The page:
Bamboo Stilts – Beneath The Bark (Eilean Records, 2015)


Despite the pairing of Orla Wren and Leigh Toro on their first collaborative effort, Bamboo Stilts lives up to its namesake by leaving us rather high and dry on the emotional impact front. Whilst on some of my earlier listens I thought the new record Beneath The Bark was quite an interesting electroacoustic affair, subsequent explorations have left me feeling like there’s something left to be desired; across the 50 minutes of field recordings, various synth processings, piano, guitar and stringed drones there were extremely few defining moments where I felt like the record captured me, often due to its distinct lack of consistency.

Its unassuming nature is especially apparent right from the opening piece “Peel Away”, unwinding naive crinklings and snippets of lo-fi synth expressions to minimal effect. Its faint and earnest presentation just feels hollow, and its minimal airs sound emotionally devoid and lacking in depth; many nonspecific moments throughout the record could have done with more textural input I felt. It also swings quite wildly through sonic themes too; followup “Saturn Shores” is both alien in its concept as well as its position within the record, far removed from anything we hear subsequently. Filled with flanging synths and creeping drone lines it unravels a certain imposing confusion and twisted awe but its outlying presentation is too distracting, not to mention its rather chaotic abruptness.

That’s not to say there aren’t some great moments here either; “The Hand” is a rich and well balanced piece that floats lush strings and tinkling miscellania to create an inviting and pleasant soundscape, framing it strongly against a growing electronic darkness and mechanical bleeps and whirrings that threaten to upset the balance; its closing minute is filled solely with resigned acoustic guitar pickings and is probably the single best 60 seconds of the entire album. “Bow Guitar” appropriately proceeds it and twists that pure sound into echoic and ancient distortions lost in a sea of static, descending into disharmonious and tumbling noise as it loses its battle with time. In a similar vein, penultimate beauty “Piano Neglect” warps the pristine elegance of the piano, funneling menacingly bleak scrapings and whinings from some dark corners as it shames this lost instrument, which is allowed to creep out in some later moments in sad, slow, lilted strokes, like a dog with its tail between its legs.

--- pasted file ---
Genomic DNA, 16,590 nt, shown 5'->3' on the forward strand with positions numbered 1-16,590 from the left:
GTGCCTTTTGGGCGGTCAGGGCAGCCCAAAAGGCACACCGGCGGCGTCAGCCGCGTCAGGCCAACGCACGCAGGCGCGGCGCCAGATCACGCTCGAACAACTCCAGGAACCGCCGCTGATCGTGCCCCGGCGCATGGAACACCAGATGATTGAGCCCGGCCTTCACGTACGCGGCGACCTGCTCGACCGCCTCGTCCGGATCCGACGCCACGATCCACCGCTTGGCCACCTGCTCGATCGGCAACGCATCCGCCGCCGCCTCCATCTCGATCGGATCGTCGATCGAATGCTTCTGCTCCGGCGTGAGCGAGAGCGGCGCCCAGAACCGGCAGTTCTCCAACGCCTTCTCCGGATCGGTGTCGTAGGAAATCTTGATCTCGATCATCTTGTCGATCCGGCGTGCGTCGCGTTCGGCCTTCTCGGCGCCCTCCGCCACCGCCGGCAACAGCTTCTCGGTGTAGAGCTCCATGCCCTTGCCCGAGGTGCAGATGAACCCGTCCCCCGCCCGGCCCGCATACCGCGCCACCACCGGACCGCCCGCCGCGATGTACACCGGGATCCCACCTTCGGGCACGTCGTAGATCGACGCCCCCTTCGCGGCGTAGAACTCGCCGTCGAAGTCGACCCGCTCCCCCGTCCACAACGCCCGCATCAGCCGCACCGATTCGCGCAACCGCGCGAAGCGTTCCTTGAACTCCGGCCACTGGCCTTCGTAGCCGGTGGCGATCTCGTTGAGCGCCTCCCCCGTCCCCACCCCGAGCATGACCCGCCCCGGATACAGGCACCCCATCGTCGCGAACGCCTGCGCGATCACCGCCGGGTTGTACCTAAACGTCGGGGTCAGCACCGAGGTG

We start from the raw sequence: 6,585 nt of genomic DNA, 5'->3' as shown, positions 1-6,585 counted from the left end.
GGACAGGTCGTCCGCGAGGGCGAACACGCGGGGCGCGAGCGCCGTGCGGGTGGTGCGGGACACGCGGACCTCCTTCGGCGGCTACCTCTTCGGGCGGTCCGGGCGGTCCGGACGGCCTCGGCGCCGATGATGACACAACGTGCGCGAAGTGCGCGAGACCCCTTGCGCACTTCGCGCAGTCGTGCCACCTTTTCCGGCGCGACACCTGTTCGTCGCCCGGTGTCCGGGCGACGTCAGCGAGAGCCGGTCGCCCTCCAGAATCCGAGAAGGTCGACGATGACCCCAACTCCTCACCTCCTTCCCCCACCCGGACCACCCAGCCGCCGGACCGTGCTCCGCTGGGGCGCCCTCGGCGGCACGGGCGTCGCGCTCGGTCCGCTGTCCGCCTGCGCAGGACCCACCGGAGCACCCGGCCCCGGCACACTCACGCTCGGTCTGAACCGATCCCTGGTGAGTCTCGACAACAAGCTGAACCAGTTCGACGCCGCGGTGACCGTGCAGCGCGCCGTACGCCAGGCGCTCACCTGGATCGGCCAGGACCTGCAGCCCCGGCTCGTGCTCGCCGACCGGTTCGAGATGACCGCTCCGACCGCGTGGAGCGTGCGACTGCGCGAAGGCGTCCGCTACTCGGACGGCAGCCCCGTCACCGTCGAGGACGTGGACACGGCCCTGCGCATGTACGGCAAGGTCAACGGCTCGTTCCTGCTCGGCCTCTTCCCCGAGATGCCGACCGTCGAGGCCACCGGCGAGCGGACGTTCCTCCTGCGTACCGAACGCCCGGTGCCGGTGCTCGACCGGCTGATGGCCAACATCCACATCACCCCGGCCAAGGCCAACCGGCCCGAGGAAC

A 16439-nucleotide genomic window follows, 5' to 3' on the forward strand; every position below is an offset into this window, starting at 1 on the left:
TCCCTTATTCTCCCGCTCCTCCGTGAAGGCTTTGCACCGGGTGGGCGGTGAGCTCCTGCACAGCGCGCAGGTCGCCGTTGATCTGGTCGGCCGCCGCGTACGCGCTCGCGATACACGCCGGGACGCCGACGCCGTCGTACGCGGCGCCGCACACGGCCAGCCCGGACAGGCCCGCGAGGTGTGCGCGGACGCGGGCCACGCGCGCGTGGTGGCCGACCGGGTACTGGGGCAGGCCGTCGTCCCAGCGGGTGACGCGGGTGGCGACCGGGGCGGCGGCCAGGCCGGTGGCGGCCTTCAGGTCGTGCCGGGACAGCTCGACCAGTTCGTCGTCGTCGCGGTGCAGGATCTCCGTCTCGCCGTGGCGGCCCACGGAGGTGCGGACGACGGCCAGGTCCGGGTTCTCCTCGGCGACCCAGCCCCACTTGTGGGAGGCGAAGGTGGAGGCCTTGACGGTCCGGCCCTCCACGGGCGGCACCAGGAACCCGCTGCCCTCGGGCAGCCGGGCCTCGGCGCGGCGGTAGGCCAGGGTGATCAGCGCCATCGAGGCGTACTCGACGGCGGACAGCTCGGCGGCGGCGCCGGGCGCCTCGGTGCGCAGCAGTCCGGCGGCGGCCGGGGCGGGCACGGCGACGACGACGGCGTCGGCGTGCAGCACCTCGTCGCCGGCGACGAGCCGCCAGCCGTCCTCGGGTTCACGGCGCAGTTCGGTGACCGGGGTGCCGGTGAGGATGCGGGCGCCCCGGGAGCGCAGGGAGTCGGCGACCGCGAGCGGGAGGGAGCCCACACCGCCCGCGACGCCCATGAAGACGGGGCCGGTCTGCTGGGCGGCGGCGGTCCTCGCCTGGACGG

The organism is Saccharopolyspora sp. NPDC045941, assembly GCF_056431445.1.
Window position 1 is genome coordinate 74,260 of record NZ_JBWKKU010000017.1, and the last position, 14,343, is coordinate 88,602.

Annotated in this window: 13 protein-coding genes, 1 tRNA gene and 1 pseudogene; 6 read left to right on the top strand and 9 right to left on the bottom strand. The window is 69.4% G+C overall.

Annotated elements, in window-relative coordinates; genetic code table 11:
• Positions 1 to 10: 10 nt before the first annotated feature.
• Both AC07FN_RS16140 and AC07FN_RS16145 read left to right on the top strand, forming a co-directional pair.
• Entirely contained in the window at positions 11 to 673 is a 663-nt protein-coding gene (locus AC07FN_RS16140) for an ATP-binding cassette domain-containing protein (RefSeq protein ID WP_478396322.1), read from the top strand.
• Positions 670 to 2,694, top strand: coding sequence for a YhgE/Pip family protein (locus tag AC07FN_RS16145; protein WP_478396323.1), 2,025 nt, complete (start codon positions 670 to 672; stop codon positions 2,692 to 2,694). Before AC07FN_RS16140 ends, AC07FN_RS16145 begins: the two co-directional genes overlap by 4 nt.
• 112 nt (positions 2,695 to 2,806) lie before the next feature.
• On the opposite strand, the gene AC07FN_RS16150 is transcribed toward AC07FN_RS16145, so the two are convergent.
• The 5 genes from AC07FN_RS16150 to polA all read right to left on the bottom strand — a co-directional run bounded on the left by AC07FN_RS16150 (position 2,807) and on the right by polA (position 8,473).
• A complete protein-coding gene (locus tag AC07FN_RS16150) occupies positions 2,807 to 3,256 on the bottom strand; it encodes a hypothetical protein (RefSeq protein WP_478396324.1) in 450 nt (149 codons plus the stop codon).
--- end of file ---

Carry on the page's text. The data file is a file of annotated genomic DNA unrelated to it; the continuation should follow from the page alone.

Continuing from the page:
It’s just that the weaker pieces are, as I said, distractingly weak; title track “Beneath The Bark” is an esoteric mass of bleeping electronica and suppressed oscillations that drags its heels and fails to come to the surface, hiding away under bland obfuscation, whilst “Porthole” scratches out thin nothings from primitive synth ploddings and bleak stringed accompaniments, its simplistic procession supplemented with dry and meandering creakings and crawlings. The only track that truly stands out to me is the closer, “At The Cliff Edge”; it seems to bring an appropriate finality to the rambling and disjointed collection of pieces that precede it as it faces its close, keeping itself distant and mysterious in drones that grow but never materialise, in strings that ebb and flow but never gain traction. It’s really reserved but it’s got a heart and emotional resonance in its tentative steps that far outstrip any of the other tracks, hovering on this sad and lonely precipice, letting nature and the night sweep it up.

It’s hard to pick any one aspect of this that makes the record weak in particular, it just feels to me like lots of little things, little inclusions and textural facets are missing to give the album a more rounded feel; it’s possible that the manner in which the tracks were built up between the artists has contributed to this rather disparate and decoherent feel throughout also. You can investigate the album and judge it for yourself with the stream below.